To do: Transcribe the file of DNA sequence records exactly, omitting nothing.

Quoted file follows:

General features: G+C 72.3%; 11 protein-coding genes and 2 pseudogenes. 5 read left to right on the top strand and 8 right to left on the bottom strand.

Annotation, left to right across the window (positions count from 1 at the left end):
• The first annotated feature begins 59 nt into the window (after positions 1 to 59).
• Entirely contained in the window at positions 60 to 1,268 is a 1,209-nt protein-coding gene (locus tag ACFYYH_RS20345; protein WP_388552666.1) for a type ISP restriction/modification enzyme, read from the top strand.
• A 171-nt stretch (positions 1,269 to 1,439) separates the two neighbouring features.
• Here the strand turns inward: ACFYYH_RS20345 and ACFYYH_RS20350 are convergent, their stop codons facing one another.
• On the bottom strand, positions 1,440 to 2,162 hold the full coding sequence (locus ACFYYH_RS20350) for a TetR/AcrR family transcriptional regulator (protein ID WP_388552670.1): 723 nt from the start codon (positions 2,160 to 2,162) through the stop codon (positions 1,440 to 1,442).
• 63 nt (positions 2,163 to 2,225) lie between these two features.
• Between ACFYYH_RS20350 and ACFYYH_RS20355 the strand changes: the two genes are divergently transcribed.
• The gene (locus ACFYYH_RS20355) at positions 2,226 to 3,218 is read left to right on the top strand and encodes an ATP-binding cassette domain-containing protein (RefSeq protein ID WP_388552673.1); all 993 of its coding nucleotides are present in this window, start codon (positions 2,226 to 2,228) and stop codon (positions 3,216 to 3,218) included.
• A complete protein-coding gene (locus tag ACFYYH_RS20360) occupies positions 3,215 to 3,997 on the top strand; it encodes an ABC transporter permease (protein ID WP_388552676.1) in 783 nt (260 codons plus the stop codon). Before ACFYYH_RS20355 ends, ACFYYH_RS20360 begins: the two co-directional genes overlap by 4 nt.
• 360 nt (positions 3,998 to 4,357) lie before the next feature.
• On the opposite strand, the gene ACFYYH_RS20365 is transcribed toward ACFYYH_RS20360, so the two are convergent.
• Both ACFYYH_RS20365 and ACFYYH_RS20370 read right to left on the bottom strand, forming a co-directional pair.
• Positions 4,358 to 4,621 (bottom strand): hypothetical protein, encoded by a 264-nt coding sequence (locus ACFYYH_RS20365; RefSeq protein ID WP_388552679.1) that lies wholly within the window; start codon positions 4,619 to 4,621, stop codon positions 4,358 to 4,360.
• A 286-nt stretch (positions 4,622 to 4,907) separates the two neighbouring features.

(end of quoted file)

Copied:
General features: G+C 72.3%; 11 protein-coding genes and 2 pseudogenes. 5 read left to right on the top strand and 8 right to left on the bottom strand.

Annotation, left to right across the window (positions count from 1 at the left end):
• The first annotated feature begins 59 nt into the window (after positions 1 to 59).
• Entirely contained in the window at positions 60 to 1,268 is a 1,209-nt protein-coding gene (locus tag ACFYYH_RS20345; protein WP_388552666.1) for a type ISP restriction/modification enzyme, read from the top strand.
• A 171-nt stretch (positions 1,269 to 1,439) separates the two neighbouring features.
• Here the strand turns inward: ACFYYH_RS20345 and ACFYYH_RS20350 are convergent, their stop codons facing one another.
• On the bottom strand, positions 1,440 to 2,162 hold the full coding sequence (locus ACFYYH_RS20350) for a TetR/AcrR family transcriptional regulator (protein ID WP_388552670.1): 723 nt from the start codon (positions 2,160 to 2,162) through the stop codon (positions 1,440 to 1,442).
• 63 nt (positions 2,163 to 2,225) lie between these two features.
• Between ACFYYH_RS20350 and ACFYYH_RS20355 the strand changes: the two genes are divergently transcribed.
• The gene (locus ACFYYH_RS20355) at positions 2,226 to 3,218 is read left to right on the top strand and encodes an ATP-binding cassette domain-containing protein (RefSeq protein ID WP_388552673.1); all 993 of its coding nucleotides are present in this window, start codon (positions 2,226 to 2,228) and stop codon (positions 3,216 to 3,218) included.
• A complete protein-coding gene (locus tag ACFYYH_RS20360) occupies positions 3,215 to 3,997 on the top strand; it encodes an ABC transporter permease (protein ID WP_388552676.1) in 783 nt (260 codons plus the stop codon). Before ACFYYH_RS20355 ends, ACFYYH_RS20360 begins: the two co-directional genes overlap by 4 nt.
• 360 nt (positions 3,998 to 4,357) lie before the next feature.
• On the opposite strand, the gene ACFYYH_RS20365 is transcribed toward ACFYYH_RS20360, so the two are convergent.
• Both ACFYYH_RS20365 and ACFYYH_RS20370 read right to left on the bottom strand, forming a co-directional pair.
• Positions 4,358 to 4,621 (bottom strand): hypothetical protein, encoded by a 264-nt coding sequence (locus ACFYYH_RS20365; RefSeq protein ID WP_388552679.1) that lies wholly within the window; start codon positions 4,619 to 4,621, stop codon positions 4,358 to 4,360.
• A 286-nt stretch (positions 4,622 to 4,907) separates the two neighbouring features.